* 30. What are your views on charter schools? Have you advocated for a charter school?

I support innovation that district schools have not always done well, in small doses or focused on populations that need special attention, and I know of charter schools that fit those definitions and are delivering great things for students. However, the majority of charters in NC today are little more than profit machines for a CMO and are cookie-cutter programs not delivering good results. I have advocated against a charter that was attempted in my district, but I’ve also said positive things about schools focused on students at risk of dropping out and other charters that are delivering great results.

* 31. What are your views on virtual/online schools?

In North Carolina, we have a state-run virtual public school that delivers course options to students across our state who can’t get them from their traditional high schools. My kids both took courses through this, and while I know there are positives and negatives involved, on the whole I am supportive of having that option. Virtual charter schools, on the other hand, are clearly delivering profits for private companies at the expense of student learning and I do not support them and their complete lack of successful track records.

32. Do your support the “parent trigger”?


* 33. Does class size matter? If so, what should class sizes be limited to? Will you support legislation or policy changes that will reduce class sizes?

In an ideal world, class sizes would be smaller so that teachers can form deeper relationships with their students. However, there is not enough funding to get to that utopia at all grade levels, nor is there physical space in most of our schools given the growth we continue to see in NC’s population. In addition, we struggle to recruit enough high-quality teachers as it is today. Increasing the necessary numbers of teachers for smaller class sizes would by definition require hiring less-qualified teachers, so it would not deliver additional success for our students.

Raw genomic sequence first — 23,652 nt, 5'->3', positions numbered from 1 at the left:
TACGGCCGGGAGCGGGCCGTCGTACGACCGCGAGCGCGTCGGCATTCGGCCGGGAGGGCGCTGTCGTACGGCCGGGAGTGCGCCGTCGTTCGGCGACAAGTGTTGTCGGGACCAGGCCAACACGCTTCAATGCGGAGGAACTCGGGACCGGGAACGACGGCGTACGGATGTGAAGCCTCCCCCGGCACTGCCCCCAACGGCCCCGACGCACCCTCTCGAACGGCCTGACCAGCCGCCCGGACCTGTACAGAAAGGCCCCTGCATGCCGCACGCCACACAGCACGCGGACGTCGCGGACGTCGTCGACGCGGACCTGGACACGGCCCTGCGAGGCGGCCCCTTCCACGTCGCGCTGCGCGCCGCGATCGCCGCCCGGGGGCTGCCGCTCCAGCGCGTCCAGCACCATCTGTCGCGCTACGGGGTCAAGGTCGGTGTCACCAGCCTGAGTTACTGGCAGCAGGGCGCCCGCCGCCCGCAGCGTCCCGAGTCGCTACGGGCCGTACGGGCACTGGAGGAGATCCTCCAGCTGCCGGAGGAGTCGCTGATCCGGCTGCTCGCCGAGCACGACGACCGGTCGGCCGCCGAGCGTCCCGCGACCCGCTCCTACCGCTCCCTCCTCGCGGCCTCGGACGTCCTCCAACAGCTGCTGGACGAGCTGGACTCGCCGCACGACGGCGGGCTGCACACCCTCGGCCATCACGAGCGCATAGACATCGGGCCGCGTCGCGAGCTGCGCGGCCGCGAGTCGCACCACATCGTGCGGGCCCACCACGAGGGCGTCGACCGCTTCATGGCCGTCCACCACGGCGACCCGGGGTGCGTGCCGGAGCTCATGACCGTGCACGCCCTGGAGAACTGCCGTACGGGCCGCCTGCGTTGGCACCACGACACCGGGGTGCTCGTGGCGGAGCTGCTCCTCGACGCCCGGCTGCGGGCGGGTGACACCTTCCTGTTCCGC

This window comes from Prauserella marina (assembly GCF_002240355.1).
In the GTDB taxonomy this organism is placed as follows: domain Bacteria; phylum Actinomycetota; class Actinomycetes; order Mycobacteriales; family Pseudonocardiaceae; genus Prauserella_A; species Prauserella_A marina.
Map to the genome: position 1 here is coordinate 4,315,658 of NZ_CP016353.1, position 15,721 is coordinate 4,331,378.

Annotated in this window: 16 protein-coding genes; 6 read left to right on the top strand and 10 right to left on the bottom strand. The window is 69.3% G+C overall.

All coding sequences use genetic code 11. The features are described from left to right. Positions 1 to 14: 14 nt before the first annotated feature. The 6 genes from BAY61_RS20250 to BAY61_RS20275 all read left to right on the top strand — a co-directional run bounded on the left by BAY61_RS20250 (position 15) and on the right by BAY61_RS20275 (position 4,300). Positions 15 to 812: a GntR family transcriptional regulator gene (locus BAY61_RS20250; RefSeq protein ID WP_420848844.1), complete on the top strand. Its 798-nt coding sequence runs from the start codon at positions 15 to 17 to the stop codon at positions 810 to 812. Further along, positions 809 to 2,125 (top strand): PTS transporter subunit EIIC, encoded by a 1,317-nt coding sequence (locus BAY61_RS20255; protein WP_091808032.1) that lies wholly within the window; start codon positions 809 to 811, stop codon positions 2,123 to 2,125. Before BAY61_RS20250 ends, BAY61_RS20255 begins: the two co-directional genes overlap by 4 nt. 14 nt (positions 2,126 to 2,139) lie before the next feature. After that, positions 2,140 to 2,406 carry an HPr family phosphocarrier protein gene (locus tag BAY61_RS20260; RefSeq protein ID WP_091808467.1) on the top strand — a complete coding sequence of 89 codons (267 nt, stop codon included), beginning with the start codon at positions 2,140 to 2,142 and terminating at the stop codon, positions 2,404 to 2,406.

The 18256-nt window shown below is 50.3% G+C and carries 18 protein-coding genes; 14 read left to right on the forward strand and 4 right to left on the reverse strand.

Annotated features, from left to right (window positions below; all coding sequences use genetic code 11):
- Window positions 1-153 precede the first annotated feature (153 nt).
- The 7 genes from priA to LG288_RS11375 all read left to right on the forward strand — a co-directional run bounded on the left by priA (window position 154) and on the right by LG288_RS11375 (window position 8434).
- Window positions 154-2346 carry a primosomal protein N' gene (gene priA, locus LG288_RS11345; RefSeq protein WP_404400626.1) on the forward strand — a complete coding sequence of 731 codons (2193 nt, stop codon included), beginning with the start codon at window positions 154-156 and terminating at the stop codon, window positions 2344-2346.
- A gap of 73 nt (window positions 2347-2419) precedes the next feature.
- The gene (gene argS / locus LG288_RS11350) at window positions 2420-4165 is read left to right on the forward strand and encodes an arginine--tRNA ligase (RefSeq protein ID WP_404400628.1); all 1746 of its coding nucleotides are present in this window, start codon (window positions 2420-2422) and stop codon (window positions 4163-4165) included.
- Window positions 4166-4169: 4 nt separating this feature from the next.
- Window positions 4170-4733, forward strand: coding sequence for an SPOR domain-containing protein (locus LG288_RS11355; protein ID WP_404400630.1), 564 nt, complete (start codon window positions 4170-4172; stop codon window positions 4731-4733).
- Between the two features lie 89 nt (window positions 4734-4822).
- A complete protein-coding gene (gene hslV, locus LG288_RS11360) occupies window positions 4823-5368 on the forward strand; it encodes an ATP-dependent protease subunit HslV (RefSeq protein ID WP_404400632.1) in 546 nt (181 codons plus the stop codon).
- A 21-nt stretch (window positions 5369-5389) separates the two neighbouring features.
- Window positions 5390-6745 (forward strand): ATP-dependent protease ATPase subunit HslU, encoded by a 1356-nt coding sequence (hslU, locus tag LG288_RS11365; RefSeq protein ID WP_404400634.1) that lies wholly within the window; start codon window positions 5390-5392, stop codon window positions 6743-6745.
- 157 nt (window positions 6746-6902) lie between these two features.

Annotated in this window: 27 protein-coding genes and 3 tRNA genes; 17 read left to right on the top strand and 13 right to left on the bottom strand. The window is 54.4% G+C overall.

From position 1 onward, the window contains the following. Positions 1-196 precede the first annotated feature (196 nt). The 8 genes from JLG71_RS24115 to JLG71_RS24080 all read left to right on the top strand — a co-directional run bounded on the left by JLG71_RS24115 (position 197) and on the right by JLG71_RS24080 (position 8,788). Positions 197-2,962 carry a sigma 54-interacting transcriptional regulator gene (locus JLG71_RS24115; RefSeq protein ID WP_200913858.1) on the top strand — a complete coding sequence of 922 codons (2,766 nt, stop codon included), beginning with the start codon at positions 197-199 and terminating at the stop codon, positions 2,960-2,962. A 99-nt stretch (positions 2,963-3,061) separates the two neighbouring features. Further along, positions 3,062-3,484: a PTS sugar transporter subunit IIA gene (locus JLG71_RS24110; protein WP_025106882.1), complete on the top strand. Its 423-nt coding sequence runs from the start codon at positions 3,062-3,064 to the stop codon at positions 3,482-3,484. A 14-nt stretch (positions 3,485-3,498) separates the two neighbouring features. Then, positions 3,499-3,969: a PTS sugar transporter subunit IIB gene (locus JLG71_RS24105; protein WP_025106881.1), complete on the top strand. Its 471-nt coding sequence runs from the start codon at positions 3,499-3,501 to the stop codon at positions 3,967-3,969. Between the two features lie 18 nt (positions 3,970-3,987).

* 34. What are your views on the use of vouchers, Education Empowerment Accounts, and tax credits to allow money to follow students to private or parochial schools?

I absolutely do not support public money going to these unaccountable private benefits. These schools do not fall under the authority of the state superintendent. But advocating for our public school students and against the giveaway of these funds is something I will do as superintendent.

* 35. What other issues is education facing in your district or state?

School safety is a concern of many students, teachers, and families, and as a school board member for the past 8 years, I’ve seen how this fear impacts the learning that our students are able to achieve. We need to invest in some improvements on physical security (quick locks for each classroom, secure entrances), invest in supporting our students’ mental health across the board, and ensure that we have positive relationships throughout our schools (including with school resource officers) to prevent acts of violence. But we must do more than that–we cannot fully protect our schools without advocating at the state and federal level for significantly tightened gun laws.

36. Is there any other information you would like to share with us?

My mother was a teacher for her entire career, in PreK and in high school reading, so I’ve spent a lifetime listening to teachers. That understanding of how to craft policy that will truly benefit teachers and schools, combined with my professional background as a strategic leader and manager, will allow me to do the work of the state superintendent on Day 1 — leading the Department of Public Instruction, advocating effectively with all stakeholders, and leading policymaking that makes a positive difference. I am the candidate with the track record in all the areas a great state superintendent needs.

37. Would you list the names, email addresses and phone numbers for three local people that would provide a local endorsement?

Jim Causby, former superintendent – Margaret Samuels, former board colleague – Brian Link, teacher